Meanwhile I wrote a perl script, which does all the jobs. Also it lookup references and add this to the disassemble output.

Disassembling with GNU/GPL tools[]

The gnu/gpl tools are not made for analysing alien binary dumps because we usually have the source code if we need to debug. This is not really an replacement for IDA but for me it's was sufficient.

Installing software is not explained in this tutorials.


  • You have a raw binary firmware dump to look at. I'll use here "dump.bin"

In this toybox we have:

arm-elf-objcopy | arm-linux-gnu-objcopy
arm-elf-objdump | arm-linux-gnu-objdump

Here we go:

strings -t x dump.bin > dump.strings
hexdump -C dump.bin > dump.hex

arm-linux-gnu-objdump -m arm -b binary -D dump.bin > dump.dis

However, theres a problem: all files start with an offset of 0x00. Here comes my script:

strings -t x dump.bin | ./ 0xff810000 > dump.strings
hexdump -C dump.bin |./ 0xff810000 > dump.hex

(Not sure if the objdump line above is a typo, but on Ubuntu, the equivalent command is probably arm-elf-objdump rather than arm-linux-gnu-objdump Andyhull 02:55, May 1, 2012 (UTC))

Before we disassemble the dump, we pack it into elf format. This meat is good for feeding gdb and the IDA demo version ;)

arm-linux-gnu-objcopy --change-addresses=0xff810000 -I binary -O elf32-littlearm -B arm dump.bin dump.elf
arm-linux-gnu-objcopy --set-section-flags .data=code dump.elf

Verify the elf file:

arm-linux-gnu-objdump -x dump.elf


arm-linux-gnu-objdump -d dump.elf > dump.dis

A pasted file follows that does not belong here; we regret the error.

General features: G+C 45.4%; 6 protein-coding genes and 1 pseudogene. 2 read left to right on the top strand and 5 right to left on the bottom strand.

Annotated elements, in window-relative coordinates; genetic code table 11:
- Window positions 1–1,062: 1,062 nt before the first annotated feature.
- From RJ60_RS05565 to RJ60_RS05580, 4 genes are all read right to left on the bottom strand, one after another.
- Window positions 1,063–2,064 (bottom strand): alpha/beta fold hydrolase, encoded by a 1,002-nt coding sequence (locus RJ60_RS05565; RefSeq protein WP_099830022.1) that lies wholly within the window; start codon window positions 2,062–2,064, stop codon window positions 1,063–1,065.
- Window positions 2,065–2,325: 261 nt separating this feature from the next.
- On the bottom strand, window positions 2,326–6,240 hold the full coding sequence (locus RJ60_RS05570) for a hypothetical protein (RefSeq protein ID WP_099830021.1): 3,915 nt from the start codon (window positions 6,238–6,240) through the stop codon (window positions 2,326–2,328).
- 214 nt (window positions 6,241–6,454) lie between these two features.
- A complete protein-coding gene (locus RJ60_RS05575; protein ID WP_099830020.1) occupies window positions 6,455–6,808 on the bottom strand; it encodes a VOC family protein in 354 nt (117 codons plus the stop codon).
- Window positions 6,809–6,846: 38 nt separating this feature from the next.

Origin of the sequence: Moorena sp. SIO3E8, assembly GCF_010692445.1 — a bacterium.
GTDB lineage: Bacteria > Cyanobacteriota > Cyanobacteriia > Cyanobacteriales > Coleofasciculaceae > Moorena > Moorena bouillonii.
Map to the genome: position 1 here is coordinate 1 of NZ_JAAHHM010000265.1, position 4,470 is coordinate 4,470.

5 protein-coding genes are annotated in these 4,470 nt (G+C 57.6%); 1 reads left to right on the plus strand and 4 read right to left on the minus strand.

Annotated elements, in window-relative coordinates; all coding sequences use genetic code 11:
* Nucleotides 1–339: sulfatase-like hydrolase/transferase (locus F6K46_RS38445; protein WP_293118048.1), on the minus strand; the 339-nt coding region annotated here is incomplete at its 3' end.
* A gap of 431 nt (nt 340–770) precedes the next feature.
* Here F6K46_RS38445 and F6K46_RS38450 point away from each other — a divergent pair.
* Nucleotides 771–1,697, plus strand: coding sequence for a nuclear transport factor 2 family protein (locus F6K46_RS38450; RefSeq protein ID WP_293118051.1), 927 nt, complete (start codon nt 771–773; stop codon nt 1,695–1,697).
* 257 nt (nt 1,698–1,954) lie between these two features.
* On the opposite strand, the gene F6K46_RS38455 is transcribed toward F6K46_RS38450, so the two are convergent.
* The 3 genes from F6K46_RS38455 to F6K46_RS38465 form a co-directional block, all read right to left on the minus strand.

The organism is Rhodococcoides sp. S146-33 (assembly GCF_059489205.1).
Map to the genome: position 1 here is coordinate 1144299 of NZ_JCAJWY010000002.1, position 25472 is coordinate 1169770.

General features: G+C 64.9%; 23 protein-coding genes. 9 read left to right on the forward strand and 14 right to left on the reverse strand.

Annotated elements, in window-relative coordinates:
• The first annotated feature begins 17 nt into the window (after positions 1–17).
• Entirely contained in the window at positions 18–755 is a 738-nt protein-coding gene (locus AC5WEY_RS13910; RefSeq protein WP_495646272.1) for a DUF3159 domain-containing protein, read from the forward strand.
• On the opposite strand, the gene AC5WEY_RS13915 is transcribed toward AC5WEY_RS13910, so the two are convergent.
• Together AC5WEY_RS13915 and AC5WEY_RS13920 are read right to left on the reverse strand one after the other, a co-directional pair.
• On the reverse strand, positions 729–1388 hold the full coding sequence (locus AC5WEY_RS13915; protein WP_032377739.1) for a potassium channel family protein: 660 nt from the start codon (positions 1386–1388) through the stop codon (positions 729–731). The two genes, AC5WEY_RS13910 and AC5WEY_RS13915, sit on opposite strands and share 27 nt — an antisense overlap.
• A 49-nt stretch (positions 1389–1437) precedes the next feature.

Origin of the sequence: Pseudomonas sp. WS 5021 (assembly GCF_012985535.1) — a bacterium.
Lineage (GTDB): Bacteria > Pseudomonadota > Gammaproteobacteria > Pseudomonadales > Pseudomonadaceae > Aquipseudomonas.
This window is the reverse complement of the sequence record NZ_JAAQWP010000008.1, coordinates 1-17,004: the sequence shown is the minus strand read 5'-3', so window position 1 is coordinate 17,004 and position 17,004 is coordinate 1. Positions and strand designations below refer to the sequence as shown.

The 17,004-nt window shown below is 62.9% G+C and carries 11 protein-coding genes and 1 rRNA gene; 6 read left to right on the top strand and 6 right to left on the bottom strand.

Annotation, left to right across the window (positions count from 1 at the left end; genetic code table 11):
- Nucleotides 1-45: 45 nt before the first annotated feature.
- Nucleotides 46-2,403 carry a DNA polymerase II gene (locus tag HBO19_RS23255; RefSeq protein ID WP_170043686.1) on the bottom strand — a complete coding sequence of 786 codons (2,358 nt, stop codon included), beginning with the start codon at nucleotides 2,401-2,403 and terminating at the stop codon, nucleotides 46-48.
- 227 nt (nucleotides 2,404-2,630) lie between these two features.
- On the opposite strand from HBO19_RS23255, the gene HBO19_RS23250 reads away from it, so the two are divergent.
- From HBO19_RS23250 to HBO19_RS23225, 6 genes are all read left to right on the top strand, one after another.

So finally we have 3 ascii files to stare at:

  • dump.dis
  • dump.strings
  • dump.hex


  • dump.elf for gdb and qemu

Putting all together[]

Meanwhile I wrote perl script, which does all the jobs. Also it lookup references and add this to the disassemble output. 0xff810000 dump.bin

e.g. output:

NSTUB(Capture.Create, 0xff938368):
ff938368: 	e92d4010 	stmdb	sp!, {r4, lr}
ff93836c: 	e59f0020 	ldr	r0, [pc, #32]	; ff938394: (ffac13cc) 
ff938370: 	ebfcc3fd 	bl	ff86936c <_binary_dump_bin_start+0x5936c -847876>
ff938374: 	eb01cf03 	bl	ff9abf88 <_binary_dump_bin_start+0x19bf88 +474132>
ff938378: 	e3a00000 	mov	r0, #0	; 0x0
ff93837c: 	e8bd8010 	ldmia	sp!, {r4, pc}
// this is obviously an entry point, because      ^^ is a "return"
ff938380: 	e24f1020 	sub	r1, pc, #32	; ff938368: (e92d4010) 
ff938384: 	e28f000c 	add	r0, pc, #12	; ff938398: (74706143)  *"Capture.Create"
ff938388: 	eafcc355 	b	ff8690e4 <_binary_dump_bin_start+0x590e4 -848548>
// another
ff93838c: 	e28f0004 	add	r0, pc, #4	; ff938398: (74706143)  *"Capture.Create"
ff938390: 	eafcc355 	b	ff8690ec <_binary_dump_bin_start+0x590ec -848548>
// this is data, referenced from 0xff93836c followed by some text
ff938394: 	ffac13cc 	undefined instruction 0xffac13cc
ff938398: 	74706143 	ldrvcbt	r6, [r0], #-323
ff93839c: 	2e657275 	mcrcs	2, 3, r7, cr5, cr5, {3}
ff9383a0: 	61657243 	cmnvs	r5, r3, asr #4
ff9383a4: 	00006574 	andeq	r6, r0, r4, ror r5

Note: The entire disassembled file is shown as instructions, including strings and numeric constants. Strings are identified where referenced, as shown above, but the corresponding address still has disassembled (nonsense) instructions. If the instructions you are looking at don't make any sense, they are probably data.

using gcc/gas[]

Another way to create an elf file with symbols from chdk's stub files: forum However, the disassemble script makes a better format but this one is very good for gdb+qemu ;)

Next lesson: run the dump in Qemu